A couple weeks ago, we brought you a sneak peak at The Little Book of Shocking Global Facts, a slim but striking volume filled with illustrations of unbelievable facts.
This October, the publisher, Fiell, is releasing a successor: The Little Book of Shocking Eco Facts, by Mark Crundwell and Cameron Dunn, with illustrations by Barnbrook Design. We’ve got an exclusive preview of what the book will look like; here’s a taste:
Up top: In the mountain forests of the Colombian Andes, 1/3 of bird species have gone extinct in the last 80 years.
Raw rain forest, if it’s simply stripped and converted to pasture, is worth about $150 per hectare per year. But if it’s used instead for sustainable uses, that figure rises to $1175:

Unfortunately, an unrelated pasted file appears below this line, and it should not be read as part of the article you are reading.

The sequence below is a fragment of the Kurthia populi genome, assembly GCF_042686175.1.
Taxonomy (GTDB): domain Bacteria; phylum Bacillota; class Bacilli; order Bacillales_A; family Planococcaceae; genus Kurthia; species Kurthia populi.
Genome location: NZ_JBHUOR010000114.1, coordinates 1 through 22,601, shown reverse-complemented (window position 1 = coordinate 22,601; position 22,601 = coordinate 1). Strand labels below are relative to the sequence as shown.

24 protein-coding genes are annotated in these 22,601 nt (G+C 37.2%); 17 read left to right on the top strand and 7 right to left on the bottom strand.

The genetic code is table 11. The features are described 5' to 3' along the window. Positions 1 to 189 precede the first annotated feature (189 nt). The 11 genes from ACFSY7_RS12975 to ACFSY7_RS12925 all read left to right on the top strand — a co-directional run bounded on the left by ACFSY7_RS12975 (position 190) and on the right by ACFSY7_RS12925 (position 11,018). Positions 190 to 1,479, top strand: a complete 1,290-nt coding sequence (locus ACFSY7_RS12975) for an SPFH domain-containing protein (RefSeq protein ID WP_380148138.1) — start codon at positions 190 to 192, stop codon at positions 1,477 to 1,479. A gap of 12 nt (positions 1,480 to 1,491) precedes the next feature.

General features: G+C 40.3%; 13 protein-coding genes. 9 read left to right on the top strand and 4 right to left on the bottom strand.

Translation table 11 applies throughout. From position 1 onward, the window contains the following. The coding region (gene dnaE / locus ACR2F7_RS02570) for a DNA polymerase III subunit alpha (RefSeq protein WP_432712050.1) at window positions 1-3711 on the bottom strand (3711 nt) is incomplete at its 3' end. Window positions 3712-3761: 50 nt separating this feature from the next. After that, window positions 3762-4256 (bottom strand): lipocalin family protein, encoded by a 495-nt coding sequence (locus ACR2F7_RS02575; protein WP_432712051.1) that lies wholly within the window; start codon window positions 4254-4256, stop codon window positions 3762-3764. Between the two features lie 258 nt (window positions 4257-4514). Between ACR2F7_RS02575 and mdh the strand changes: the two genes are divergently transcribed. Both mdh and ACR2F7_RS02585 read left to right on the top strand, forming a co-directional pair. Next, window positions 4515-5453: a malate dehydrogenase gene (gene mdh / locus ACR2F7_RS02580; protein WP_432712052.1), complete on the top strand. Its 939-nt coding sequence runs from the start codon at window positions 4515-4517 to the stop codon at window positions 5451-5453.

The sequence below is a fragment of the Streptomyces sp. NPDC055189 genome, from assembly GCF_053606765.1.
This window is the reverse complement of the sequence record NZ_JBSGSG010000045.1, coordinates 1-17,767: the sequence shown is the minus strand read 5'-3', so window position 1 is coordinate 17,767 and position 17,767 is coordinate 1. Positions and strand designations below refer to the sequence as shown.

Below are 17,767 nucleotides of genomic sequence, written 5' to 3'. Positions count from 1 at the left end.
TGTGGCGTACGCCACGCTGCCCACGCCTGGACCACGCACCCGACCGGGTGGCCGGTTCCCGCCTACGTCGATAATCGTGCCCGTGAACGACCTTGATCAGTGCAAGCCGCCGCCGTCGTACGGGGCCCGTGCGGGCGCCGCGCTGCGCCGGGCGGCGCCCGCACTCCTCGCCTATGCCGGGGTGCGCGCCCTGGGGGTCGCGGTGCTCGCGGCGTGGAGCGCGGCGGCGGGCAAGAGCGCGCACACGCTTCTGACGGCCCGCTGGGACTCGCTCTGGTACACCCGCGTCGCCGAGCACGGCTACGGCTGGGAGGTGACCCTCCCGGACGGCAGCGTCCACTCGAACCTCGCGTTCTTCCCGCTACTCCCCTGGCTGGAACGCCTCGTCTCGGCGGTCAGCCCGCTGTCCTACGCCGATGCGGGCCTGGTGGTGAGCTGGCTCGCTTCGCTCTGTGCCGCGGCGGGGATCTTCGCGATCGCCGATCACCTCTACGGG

Singapore is a microcosm of ecological collapse: Since it was first colonized, it has lost 99.8% of its forest cover, and 26% of its natural species:
Light bulbs account for 25% of all the electricity we use; 75% of that could be saved by switching from incandescent bulbs to CFLs:
Methane concentration in the atmosphere has gone up by 148% since 1750, and methane, as a greenhouse gas, has been shown to be 21 times more harmful carbon dioxide:
11 of the 18 species of penguin are suffering population declines; seven are classified as vulnerable; and four are endangered:
The ocean absorbs massive amounts of carbon dioxide from the air. As a result, since 1800, the ocean’s pH has dropped to from 8.2 to 8.1–and the ocean’s life is extraordinarily fine tuned to water acidity. If current trends continue, the ocean’s pH will be 7.8 by 2070: